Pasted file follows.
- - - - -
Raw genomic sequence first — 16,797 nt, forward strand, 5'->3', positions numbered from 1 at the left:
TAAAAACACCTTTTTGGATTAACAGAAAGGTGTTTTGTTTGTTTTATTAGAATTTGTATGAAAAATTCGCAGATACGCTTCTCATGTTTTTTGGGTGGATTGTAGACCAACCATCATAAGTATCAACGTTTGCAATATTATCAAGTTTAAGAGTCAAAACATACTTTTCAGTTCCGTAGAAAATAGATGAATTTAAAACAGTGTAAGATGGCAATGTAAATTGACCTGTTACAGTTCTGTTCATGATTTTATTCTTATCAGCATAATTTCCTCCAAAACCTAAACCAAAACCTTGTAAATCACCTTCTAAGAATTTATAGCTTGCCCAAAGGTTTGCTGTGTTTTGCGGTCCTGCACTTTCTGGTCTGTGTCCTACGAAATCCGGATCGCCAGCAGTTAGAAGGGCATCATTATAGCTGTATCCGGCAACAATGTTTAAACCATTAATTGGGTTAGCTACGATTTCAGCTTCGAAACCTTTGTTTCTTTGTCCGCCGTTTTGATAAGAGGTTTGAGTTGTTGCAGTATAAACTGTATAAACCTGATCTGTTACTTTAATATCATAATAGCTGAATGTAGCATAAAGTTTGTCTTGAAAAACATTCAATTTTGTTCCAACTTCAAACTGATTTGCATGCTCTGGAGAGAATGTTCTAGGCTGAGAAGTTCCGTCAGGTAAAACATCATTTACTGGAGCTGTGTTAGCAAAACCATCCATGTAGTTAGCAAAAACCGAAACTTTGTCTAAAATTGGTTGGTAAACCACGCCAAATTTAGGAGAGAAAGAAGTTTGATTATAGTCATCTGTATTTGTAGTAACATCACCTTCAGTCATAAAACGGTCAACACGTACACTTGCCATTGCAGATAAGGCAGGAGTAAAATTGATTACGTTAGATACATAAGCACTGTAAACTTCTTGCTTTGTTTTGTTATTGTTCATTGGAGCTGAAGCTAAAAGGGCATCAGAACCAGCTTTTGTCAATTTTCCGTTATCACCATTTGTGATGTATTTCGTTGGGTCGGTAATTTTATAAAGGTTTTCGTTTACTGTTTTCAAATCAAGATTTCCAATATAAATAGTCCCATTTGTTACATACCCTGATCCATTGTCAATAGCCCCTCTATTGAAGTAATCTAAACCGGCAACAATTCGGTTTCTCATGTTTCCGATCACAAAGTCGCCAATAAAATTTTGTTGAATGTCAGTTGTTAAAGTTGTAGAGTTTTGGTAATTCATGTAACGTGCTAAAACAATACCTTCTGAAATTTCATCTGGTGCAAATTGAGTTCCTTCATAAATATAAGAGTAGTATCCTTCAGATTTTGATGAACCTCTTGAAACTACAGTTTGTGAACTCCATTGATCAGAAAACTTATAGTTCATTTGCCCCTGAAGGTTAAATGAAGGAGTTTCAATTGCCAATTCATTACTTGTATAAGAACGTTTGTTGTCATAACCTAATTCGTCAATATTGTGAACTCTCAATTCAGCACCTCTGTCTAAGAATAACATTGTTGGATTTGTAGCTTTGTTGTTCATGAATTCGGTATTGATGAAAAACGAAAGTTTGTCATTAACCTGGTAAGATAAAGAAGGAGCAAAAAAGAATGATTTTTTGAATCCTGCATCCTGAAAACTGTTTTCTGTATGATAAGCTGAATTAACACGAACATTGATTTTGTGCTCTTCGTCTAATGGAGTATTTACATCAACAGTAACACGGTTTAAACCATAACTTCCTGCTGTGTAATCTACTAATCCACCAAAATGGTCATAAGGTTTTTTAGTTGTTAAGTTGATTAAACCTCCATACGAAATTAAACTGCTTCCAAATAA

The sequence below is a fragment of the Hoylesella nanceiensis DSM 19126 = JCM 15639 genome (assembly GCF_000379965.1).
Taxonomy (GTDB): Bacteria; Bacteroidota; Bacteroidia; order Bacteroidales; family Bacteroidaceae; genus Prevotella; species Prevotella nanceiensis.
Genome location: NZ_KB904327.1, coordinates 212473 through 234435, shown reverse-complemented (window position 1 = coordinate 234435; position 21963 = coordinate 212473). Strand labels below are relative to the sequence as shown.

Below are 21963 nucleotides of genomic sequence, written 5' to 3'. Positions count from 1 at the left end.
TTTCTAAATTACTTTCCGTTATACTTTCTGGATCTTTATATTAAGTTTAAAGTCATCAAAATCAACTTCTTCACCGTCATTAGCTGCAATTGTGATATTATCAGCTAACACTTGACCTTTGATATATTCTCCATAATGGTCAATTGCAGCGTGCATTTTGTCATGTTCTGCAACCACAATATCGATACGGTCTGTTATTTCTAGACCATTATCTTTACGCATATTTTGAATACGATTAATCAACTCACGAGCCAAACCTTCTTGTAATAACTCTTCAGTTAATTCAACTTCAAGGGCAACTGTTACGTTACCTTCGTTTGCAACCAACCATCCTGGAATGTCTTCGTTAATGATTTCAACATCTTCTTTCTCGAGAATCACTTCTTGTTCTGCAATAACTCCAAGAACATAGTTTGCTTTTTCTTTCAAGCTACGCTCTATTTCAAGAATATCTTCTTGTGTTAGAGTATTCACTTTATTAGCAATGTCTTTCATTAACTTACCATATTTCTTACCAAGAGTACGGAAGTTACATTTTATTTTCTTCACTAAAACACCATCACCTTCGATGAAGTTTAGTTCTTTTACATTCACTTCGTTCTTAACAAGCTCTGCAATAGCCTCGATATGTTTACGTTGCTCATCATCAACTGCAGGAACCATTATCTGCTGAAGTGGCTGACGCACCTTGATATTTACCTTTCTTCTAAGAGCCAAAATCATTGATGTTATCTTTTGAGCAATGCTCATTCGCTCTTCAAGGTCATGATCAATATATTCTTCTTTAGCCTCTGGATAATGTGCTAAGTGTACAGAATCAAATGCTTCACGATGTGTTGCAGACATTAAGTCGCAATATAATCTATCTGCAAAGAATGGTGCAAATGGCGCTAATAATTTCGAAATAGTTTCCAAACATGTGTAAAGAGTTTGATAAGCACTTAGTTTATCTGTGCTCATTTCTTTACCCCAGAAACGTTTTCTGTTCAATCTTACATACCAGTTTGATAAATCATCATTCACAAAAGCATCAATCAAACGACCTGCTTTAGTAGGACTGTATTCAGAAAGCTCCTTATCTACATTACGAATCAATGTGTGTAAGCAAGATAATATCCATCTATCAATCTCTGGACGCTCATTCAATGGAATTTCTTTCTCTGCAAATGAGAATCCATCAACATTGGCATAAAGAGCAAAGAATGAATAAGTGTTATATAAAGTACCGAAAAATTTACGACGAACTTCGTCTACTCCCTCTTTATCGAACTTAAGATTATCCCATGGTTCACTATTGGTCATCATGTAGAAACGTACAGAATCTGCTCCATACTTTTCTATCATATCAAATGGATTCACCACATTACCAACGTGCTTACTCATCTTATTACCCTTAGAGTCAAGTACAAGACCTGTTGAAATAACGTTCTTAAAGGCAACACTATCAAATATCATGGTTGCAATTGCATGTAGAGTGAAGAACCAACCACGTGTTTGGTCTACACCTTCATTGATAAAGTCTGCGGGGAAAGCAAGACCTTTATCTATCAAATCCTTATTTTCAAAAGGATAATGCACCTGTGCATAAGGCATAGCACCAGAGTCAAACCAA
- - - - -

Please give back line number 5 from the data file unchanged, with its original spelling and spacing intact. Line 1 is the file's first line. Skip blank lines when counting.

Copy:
Genome location: NZ_KB904327.1, coordinates 212473 through 234435, shown reverse-complemented (window position 1 = coordinate 234435; position 21963 = coordinate 212473). Strand labels below are relative to the sequence as shown.